Wednesday, April 01, 2015

On Winning and Losing...Sports vs Aikido

I enjoy the world of professional competitive sports as a fan. Locally we have enjoyed the Giants recent success, three world series titles in the last 5 years.....And we are now enjoying the Golden State Warriors as they are moving towards the best record in professional basketball and being a serious contender for the NBA title.How do we equate this with winning and losing in Aikido, which has a non-competitive structure?

One thing that I have come to realize is that you must look at things both from the standpoint of product and process........Product is easy. The ego thrill of winning in a dominant fashion. I remember in the recent World Series realizing our Giants didn't win in a way a lot of people wanted them to. While there were a couple of important home runs that won games, the Giants tended to play good fundamental baseball and often times the other team would make a mistake and beat itself.... a wild pitch, a crucial error...Everyone likes winning, being on top, identifying with a championship level team. So how does this fit into aikido?

I think we need here to go into process. The current Warriors are a good example. Rather than focus on beating the other team there are three keys to this team:

1. Playing good defense
2. Taking care of the basketball
3. Moving the basketball, ie the extra pass....someone with a good shot defers to someone with a great shot.

If they do these three things, the product, ie winning....entertaining moments....spectacular plays....will take care of it self. So what is process?

Process is inner referent. As opposed to fixing on a strategy to beat so and so, one prioritizes one's goals and one's inner development and growth. And there is a a clear inner commitment or intention to continue. In the Giants world series run a key game was the second game of the NLDS againts the Nationals, who had dominated them in the regular season. Our locals won game one, surprising the baseball world. Game two went 18 innings. I started following the game at its first pitch. I took about an hour off to have  lunch and coffee with a friend. Then I follow it. It went on and on. 18 innings. Neither team could score. It would be such an advantage for the Giants to win this game and and go up two games to none. When it became apparent this was going to be long, I went to the place where I listened to the Giants game 4 victory over the Tigers in the 2012 World Series, with the same radio, and dug in as a fan. I went throug a lot. Just give up and get the score on ESPN......I felt almost as if I were in the game. But given the nature of sports someone had to win......And since I had committed to following the game and had gone to my 'magic spot' I was not going to move unitl it was over. 8 hours. A Brandon Belt home run in the 18th. Hunter Strictland with a big save. I remember having similar feelings when I was training in Japan. I can't do this. I should quit. Nothing works. What am I doing with my life. But the term was Gambatte or hang in there. So I continued past the negative. Buster Posey caught all 18 innings, an example of focus and process. And of course the Giants got past the Nationals, who were picked by most to win the NL pennant, and won both the pennant and World Series themselves. There is a lot to be said for clear intention and follow through. Choosing a goal and sticking with it no matter what. Honing oneself in the process, not fixing or worrying about the product....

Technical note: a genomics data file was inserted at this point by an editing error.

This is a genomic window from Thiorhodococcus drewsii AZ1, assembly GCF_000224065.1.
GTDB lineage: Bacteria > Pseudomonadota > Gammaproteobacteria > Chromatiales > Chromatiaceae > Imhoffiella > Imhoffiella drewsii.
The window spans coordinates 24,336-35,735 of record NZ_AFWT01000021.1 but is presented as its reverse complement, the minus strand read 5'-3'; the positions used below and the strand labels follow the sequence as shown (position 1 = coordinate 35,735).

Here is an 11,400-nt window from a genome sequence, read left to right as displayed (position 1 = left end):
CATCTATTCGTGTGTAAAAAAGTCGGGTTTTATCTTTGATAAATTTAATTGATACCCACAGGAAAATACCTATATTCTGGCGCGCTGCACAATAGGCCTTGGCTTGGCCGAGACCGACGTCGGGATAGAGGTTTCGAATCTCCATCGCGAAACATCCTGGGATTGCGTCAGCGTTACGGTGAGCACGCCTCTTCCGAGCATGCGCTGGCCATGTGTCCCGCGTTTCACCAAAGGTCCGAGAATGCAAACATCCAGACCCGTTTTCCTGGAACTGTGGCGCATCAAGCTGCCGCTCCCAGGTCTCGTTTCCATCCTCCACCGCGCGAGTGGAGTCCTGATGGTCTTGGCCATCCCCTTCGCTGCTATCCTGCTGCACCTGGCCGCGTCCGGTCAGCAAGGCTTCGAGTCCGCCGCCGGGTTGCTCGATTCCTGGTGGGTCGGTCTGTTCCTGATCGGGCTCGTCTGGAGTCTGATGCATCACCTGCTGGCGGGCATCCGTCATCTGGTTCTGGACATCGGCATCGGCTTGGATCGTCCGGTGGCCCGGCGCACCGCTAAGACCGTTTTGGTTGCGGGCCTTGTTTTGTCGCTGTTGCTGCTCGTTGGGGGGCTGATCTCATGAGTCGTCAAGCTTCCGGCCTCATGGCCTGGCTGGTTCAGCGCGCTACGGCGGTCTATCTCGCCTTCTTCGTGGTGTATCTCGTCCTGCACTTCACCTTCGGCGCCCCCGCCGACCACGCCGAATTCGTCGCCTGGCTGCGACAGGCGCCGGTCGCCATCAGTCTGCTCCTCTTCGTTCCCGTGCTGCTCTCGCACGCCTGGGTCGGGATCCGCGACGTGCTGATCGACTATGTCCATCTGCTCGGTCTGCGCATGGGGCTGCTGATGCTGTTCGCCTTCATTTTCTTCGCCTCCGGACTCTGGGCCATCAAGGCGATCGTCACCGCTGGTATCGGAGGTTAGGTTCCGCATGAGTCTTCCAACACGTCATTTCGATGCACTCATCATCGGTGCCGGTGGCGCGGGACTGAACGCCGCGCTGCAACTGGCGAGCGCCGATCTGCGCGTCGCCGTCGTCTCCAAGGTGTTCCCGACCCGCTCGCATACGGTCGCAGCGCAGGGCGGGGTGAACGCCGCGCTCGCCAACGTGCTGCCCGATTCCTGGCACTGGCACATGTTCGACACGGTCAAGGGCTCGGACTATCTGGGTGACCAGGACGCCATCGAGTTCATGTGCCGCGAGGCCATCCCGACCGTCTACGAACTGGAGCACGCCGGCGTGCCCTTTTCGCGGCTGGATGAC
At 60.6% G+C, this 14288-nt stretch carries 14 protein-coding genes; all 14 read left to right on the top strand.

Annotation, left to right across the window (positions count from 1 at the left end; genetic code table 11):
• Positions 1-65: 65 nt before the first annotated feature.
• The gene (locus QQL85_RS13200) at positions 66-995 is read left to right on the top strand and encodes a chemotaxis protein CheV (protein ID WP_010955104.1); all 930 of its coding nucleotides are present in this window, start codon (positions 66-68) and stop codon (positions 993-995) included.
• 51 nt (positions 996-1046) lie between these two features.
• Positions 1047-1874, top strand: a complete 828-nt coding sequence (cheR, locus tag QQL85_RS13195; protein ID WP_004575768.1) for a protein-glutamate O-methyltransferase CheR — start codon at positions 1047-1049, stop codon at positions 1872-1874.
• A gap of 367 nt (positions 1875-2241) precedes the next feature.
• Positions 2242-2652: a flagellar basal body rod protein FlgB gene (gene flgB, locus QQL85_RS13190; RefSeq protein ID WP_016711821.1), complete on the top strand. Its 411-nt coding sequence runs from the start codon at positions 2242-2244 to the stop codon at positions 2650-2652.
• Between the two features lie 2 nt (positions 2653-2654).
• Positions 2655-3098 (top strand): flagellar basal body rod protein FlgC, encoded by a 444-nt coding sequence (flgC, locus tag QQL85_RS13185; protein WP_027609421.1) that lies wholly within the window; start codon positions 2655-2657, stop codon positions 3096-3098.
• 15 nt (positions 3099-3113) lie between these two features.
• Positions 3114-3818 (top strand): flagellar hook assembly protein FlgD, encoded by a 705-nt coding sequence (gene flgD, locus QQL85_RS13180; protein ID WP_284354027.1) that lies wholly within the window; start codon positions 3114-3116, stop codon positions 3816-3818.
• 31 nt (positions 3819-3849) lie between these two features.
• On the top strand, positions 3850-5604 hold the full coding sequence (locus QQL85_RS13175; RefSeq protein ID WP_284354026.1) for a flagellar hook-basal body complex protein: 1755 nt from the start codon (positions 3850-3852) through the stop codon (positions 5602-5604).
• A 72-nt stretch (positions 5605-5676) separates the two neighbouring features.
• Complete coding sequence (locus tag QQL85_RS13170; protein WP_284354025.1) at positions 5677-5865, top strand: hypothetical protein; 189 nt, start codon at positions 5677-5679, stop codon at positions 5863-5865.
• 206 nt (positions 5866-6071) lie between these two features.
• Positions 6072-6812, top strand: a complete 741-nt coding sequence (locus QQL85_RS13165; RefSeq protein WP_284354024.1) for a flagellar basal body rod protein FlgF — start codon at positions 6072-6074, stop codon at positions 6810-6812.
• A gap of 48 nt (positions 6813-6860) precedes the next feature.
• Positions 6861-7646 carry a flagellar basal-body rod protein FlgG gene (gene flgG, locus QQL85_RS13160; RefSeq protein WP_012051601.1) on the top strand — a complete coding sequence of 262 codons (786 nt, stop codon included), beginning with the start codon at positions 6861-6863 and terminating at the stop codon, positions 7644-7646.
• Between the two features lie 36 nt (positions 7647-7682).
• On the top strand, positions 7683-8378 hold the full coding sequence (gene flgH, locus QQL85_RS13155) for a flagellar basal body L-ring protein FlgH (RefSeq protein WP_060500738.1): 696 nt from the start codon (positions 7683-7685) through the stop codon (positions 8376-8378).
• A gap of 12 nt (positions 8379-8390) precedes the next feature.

Ueshiba Osensei stressed Masaka Agatsu Katsuhayahi or True Victory is winning over the 'I'/ego which is a neverending battle. Polishing oneself on a daily basis with the goal of going from persona/ego to self.. Most people fixate on the throw, or accumulating strength or rank...........Osensei stressed misogi which is a whittling away of the ego/'I'. And he also stressed shugyo or findng a path of personal transformation......and walking acheiving or completing your mission in life.......

It is ironic that the strength needed to do this does require a strong ego. A great athlete must have total belief in his or her ability to do what they must do.But something that has come to me recently is that the true strength therefore the true purpose of the ego is to surrender to the true self inside. Osensei talked about calling upon the limitless power of the universe, at the same time purifying oneself from the controlling ego that is ever persistent. The current Warriors follow an interesting pattern. There is a definite star on the team, Steph Curry. There is a rising star in Klay Thompson. There job is to dominate the offense . Yet they are a part of an offense that moves the ball like no other in the league. Everybody touches the ball. When things are going well the extra pass is always made. Draymond Green can play defender to all 5 positions on the basketball court. And their defense leads to early and good offense. Offense is product. Defense is hardwork, committment, and finally that word again, process.

In Aikido we have a daily chance to win over the competitive side of ourselves and to treat our partner as a team mate, not an opponent. And team mates can help each other grow.and improve as they together walk the path. So strength of technique, rank are in aikido product. Let us make sure we at the same time keep our attention of process, as the Giants of the last five years and the current Warriors have done so well.. And let's all try and keep Osensei's message alive in our hearts on a daily basis......